Security Program Controls/Technologies

Mitigate the potential risks of generative AI with these five tips

Generative Ai

The speed of technology innovation continues to put defenders in a reactive mode. For example, ChatGPT, the popular generative artificial intelligence (AI) chatbot, reached 100 million users just two months after launching late last year.

While news reports warn about attackers “weaponizing” generative AI for disinformation campaigns and other cybercrime, most enterprises are mainly concerned that users will accidentally leak company secrets or other confidential data.

Generative AI technology lets users “generate” content on-the-fly. It has great productivity potential and it’s become seductive to today’s users. Yet, without adequate training, users can easily share confidential information that puts their company at risk.

Enterprises have two choices – either they can let employees use these tools – or block them. We know that blocking corporate access to these tools will not work and can contribute to shadow IT. They can get to them from their own device and networks. The other, more viable option: offer open access to the tools, but continuously have the ability to daily monitor, control, and enforce their use. 

Here’s what companies can do today

Most organizations are still early deploying AI. When putting together a plan, start by asking who will use these tools. For example, a security team might want to allow access to HR and marketing groups because they’re involved in content creation, but block engineers because of the potential data leak risks. Furthermore, it’s important to identify which tools company workers will use. Will they use ChatGPT, EinsteinGPT, or something else? What information can – and can’t – get shared with these tools?  Answering these questions and putting the proper policies and tools in place can provide the guardrails to safely use these tools in a given environment.

Here are five steps to help mitigate potential risks:

Align with stakeholders: Company stakeholders and line of business leaders need to communicate so everyone understands where and why their respective users will access these types of tools. They also need to agree what information should not get exposed to these tools. The team needs to build policies with contributions from these stakeholders, including how they intend to use the tools and understanding why it’s important to them.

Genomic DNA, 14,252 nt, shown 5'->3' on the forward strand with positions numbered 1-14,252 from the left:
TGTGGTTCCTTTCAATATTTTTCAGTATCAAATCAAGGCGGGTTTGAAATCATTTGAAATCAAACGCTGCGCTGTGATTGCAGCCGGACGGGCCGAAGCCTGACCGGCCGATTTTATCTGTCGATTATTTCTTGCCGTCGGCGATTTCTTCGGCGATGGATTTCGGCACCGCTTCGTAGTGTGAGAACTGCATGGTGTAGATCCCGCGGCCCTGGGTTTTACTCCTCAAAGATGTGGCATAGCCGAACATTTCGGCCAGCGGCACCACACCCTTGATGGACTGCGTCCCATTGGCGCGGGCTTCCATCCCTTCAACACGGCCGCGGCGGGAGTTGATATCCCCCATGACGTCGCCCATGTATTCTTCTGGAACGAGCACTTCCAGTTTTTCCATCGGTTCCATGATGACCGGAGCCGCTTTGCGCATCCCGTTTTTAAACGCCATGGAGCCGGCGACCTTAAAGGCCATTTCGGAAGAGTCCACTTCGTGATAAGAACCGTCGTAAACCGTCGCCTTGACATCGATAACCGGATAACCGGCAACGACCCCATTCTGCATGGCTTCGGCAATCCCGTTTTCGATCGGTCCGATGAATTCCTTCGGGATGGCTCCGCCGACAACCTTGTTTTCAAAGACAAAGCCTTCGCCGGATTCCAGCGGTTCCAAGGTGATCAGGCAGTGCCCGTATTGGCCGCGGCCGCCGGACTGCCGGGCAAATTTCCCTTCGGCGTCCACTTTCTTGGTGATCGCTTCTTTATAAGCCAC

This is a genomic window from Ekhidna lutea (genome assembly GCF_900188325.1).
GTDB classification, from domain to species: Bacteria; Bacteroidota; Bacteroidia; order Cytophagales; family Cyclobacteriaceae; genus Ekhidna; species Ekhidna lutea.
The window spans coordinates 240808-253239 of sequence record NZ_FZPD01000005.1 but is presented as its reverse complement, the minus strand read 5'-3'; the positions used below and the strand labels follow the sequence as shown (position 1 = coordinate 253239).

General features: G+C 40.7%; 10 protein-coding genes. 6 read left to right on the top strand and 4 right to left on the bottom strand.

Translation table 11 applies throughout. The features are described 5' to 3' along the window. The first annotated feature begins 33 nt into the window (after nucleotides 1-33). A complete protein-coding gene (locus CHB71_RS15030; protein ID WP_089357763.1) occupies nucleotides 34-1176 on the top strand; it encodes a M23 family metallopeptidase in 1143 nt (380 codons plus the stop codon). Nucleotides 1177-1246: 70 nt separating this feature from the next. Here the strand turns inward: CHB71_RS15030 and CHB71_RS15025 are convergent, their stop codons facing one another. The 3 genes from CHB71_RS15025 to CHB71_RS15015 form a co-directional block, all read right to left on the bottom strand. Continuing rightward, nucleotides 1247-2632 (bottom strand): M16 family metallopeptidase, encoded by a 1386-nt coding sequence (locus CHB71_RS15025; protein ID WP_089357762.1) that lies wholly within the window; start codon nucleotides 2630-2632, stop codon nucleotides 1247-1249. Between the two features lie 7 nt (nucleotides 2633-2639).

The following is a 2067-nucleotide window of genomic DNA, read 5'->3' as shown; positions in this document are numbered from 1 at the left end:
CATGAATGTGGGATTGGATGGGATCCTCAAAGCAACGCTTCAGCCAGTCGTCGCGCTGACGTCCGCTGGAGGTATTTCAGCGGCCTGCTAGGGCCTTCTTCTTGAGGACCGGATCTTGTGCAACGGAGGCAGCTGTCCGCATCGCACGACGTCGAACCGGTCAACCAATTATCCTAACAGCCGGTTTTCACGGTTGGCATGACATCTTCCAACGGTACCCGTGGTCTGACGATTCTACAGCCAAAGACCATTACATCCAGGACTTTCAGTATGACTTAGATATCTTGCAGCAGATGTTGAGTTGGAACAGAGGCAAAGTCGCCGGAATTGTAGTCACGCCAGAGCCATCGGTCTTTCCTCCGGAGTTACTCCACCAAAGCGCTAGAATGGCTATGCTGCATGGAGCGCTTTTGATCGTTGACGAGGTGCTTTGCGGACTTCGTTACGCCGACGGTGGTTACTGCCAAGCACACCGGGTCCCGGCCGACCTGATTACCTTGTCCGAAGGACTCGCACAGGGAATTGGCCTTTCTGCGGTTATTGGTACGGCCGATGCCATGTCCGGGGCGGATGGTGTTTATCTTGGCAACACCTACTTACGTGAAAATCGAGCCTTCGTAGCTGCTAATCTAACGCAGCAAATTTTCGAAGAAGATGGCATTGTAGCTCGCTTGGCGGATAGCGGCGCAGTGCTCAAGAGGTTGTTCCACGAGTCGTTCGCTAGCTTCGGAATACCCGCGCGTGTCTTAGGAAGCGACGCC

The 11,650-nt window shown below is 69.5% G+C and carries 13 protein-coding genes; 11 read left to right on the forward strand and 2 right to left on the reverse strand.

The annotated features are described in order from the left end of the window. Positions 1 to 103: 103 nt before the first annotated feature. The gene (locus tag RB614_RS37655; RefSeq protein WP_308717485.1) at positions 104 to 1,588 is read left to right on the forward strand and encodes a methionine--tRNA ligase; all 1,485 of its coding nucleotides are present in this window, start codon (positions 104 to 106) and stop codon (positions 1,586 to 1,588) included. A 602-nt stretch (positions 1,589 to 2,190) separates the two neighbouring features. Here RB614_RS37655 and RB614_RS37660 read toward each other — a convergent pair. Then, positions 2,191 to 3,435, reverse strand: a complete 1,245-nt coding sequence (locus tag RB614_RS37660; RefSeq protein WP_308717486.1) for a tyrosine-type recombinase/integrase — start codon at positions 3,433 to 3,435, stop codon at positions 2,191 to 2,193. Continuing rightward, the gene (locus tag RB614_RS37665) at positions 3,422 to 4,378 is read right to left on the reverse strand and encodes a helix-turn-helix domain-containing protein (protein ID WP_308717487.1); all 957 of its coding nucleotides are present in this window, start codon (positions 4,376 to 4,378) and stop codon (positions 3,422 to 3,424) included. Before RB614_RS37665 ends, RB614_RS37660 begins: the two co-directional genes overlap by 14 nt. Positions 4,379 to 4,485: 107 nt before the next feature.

Guide the users: Show the staff how to use these tools when they browse to them – using coaching pages – that the team can customize for content, such as: Read the Terms of Use before using such tools.

Create enforceable security policies: Create clear security policies for users. For example, don’t let users upload any source code to the tools. On the flipside, also do not let them download any code from these tools because that code can potentially have copyrights or belong to somebody else. If someone in the company uses it, the team can open itself up to libel.

Adopt a zero-trust framework: While generative AI can offer benefits, the team will want to prevent any sensitive data from leaving the network. Many organizations are already on their way to adopting a zero-trust framework. Using zero-trust guidelines and tools, such as data loss prevention (DLP), can play a critical role in enforcing the company’s generative AI policies. For example, write a DLP policy to capture everything the user sends to these tools.

Invest in training: User misuse of generative AI has become a primary concern for today’s enterprises. Just as corporate security awareness training has helped reduce the risk of phishing and other types of targeted cyberattacks, it’s important to train for the risks associated with generative AI.    

Despite the risks, the benefits of generative AI when used safely outweigh the potential downsides. Can the tool write code to exploit a vulnerability faster than a human could? Yes, it could. But here’s the question: who knew about the vulnerability first? The tool itself doesn’t have anything novel to offer. It’s not going to generate information that it’s not trained on. It can only do what humans tell it to do. It can’t think for itself – it’s not sentient. The human adversary still needs to do the research and find the vulnerable system and discover how to exploit it. ChatGPT or other AI-branded tools can’t do that yet.  

Generative AI has the potential to accelerate productivity across a wide range of work activities. By putting the proper security and governance guardrails in place, organizations can empower users to safely explore what’s possible.

Manoj Sharma, global head of security strategy, Symantec Enterprise Division, Broadcom

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